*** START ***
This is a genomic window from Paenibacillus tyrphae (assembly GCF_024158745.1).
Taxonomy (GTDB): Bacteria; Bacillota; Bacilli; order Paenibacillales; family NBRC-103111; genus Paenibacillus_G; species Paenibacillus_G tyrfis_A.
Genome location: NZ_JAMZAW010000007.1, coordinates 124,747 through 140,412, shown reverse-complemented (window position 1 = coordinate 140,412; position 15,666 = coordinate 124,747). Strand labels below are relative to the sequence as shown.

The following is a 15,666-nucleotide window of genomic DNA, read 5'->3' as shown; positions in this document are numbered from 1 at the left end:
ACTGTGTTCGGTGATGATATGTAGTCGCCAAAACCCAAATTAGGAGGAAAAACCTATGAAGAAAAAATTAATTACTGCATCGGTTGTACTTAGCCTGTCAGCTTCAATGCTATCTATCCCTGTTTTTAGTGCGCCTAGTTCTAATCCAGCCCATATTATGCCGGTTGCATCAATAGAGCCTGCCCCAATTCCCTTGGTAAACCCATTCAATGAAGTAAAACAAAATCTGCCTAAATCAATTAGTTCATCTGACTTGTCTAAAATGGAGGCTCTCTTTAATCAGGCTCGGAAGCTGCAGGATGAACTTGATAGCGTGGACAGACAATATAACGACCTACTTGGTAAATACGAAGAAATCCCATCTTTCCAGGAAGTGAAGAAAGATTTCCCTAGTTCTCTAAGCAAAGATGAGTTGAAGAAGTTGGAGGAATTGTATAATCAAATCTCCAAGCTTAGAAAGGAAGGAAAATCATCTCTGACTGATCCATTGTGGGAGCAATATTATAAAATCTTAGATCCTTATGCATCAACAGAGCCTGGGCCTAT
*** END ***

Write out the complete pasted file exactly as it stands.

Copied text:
This is a genomic window from Paenibacillus tyrphae (assembly GCF_024158745.1).
Taxonomy (GTDB): Bacteria; Bacillota; Bacilli; order Paenibacillales; family NBRC-103111; genus Paenibacillus_G; species Paenibacillus_G tyrfis_A.
Genome location: NZ_JAMZAW010000007.1, coordinates 124,747 through 140,412, shown reverse-complemented (window position 1 = coordinate 140,412; position 15,666 = coordinate 124,747). Strand labels below are relative to the sequence as shown.

The following is a 15,666-nucleotide window of genomic DNA, read 5'->3' as shown; positions in this document are numbered from 1 at the left end:
ACTGTGTTCGGTGATGATATGTAGTCGCCAAAACCCAAATTAGGAGGAAAAACCTATGAAGAAAAAATTAATTACTGCATCGGTTGTACTTAGCCTGTCAGCTTCAATGCTATCTATCCCTGTTTTTAGTGCGCCTAGTTCTAATCCAGCCCATATTATGCCGGTTGCATCAATAGAGCCTGCCCCAATTCCCTTGGTAAACCCATTCAATGAAGTAAAACAAAATCTGCCTAAATCAATTAGTTCATCTGACTTGTCTAAAATGGAGGCTCTCTTTAATCAGGCTCGGAAGCTGCAGGATGAACTTGATAGCGTGGACAGACAATATAACGACCTACTTGGTAAATACGAAGAAATCCCATCTTTCCAGGAAGTGAAGAAAGATTTCCCTAGTTCTCTAAGCAAAGATGAGTTGAAGAAGTTGGAGGAATTGTATAATCAAATCTCCAAGCTTAGAAAGGAAGGAAAATCATCTCTGACTGATCCATTGTGGGAGCAATATTATAAAATCTTAGATCCTTATGCATCAACAGAGCCTGGGCCTAT